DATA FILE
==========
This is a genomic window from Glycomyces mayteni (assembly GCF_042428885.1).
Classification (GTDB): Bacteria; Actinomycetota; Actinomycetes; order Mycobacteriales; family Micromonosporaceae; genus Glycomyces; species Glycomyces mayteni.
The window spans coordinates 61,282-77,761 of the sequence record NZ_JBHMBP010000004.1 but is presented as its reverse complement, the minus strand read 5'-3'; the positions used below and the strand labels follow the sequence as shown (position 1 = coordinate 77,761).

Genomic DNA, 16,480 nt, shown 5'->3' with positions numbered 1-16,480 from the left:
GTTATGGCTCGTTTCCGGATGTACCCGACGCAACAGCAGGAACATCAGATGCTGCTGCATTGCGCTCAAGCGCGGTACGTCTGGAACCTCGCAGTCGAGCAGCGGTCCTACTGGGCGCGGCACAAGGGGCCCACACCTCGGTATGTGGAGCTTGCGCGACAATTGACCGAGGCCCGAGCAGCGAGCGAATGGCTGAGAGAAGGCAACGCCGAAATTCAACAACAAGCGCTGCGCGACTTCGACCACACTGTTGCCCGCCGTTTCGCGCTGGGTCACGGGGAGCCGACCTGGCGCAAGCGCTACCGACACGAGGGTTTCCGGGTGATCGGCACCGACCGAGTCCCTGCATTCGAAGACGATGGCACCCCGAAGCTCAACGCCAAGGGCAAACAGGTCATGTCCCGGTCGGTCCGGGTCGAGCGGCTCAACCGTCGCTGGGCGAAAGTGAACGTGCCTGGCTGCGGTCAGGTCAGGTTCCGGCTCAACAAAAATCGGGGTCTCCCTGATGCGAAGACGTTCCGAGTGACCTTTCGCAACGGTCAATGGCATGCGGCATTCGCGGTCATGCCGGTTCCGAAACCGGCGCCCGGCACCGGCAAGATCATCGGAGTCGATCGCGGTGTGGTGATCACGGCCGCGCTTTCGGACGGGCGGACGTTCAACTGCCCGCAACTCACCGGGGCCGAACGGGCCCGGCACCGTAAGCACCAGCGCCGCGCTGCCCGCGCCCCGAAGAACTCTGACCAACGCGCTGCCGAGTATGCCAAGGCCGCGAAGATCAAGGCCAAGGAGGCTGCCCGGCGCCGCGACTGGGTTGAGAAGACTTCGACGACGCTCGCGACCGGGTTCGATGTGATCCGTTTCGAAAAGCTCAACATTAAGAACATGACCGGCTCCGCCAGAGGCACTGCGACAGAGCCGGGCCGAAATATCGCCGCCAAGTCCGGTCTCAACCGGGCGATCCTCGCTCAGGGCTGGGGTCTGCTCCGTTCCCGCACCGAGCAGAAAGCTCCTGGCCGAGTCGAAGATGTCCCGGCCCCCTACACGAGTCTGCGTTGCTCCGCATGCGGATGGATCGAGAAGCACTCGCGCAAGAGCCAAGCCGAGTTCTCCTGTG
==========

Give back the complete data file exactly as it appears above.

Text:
This is a genomic window from Glycomyces mayteni (assembly GCF_042428885.1).
Classification (GTDB): Bacteria; Actinomycetota; Actinomycetes; order Mycobacteriales; family Micromonosporaceae; genus Glycomyces; species Glycomyces mayteni.
The window spans coordinates 61,282-77,761 of the sequence record NZ_JBHMBP010000004.1 but is presented as its reverse complement, the minus strand read 5'-3'; the positions used below and the strand labels follow the sequence as shown (position 1 = coordinate 77,761).

Genomic DNA, 16,480 nt, shown 5'->3' with positions numbered 1-16,480 from the left:
GTTATGGCTCGTTTCCGGATGTACCCGACGCAACAGCAGGAACATCAGATGCTGCTGCATTGCGCTCAAGCGCGGTACGTCTGGAACCTCGCAGTCGAGCAGCGGTCCTACTGGGCGCGGCACAAGGGGCCCACACCTCGGTATGTGGAGCTTGCGCGACAATTGACCGAGGCCCGAGCAGCGAGCGAATGGCTGAGAGAAGGCAACGCCGAAATTCAACAACAAGCGCTGCGCGACTTCGACCACACTGTTGCCCGCCGTTTCGCGCTGGGTCACGGGGAGCCGACCTGGCGCAAGCGCTACCGACACGAGGGTTTCCGGGTGATCGGCACCGACCGAGTCCCTGCATTCGAAGACGATGGCACCCCGAAGCTCAACGCCAAGGGCAAACAGGTCATGTCCCGGTCGGTCCGGGTCGAGCGGCTCAACCGTCGCTGGGCGAAAGTGAACGTGCCTGGCTGCGGTCAGGTCAGGTTCCGGCTCAACAAAAATCGGGGTCTCCCTGATGCGAAGACGTTCCGAGTGACCTTTCGCAACGGTCAATGGCATGCGGCATTCGCGGTCATGCCGGTTCCGAAACCGGCGCCCGGCACCGGCAAGATCATCGGAGTCGATCGCGGTGTGGTGATCACGGCCGCGCTTTCGGACGGGCGGACGTTCAACTGCCCGCAACTCACCGGGGCCGAACGGGCCCGGCACCGTAAGCACCAGCGCCGCGCTGCCCGCGCCCCGAAGAACTCTGACCAACGCGCTGCCGAGTATGCCAAGGCCGCGAAGATCAAGGCCAAGGAGGCTGCCCGGCGCCGCGACTGGGTTGAGAAGACTTCGACGACGCTCGCGACCGGGTTCGATGTGATCCGTTTCGAAAAGCTCAACATTAAGAACATGACCGGCTCCGCCAGAGGCACTGCGACAGAGCCGGGCCGAAATATCGCCGCCAAGTCCGGTCTCAACCGGGCGATCCTCGCTCAGGGCTGGGGTCTGCTCCGTTCCCGCACCGAGCAGAAAGCTCCTGGCCGAGTCGAAGATGTCCCGGCCCCCTACACGAGTCTGCGTTGCTCCGCATGCGGATGGATCGAGAAGCACTCGCGCAAGAGCCAAGCCGAGTTCTCCTGTG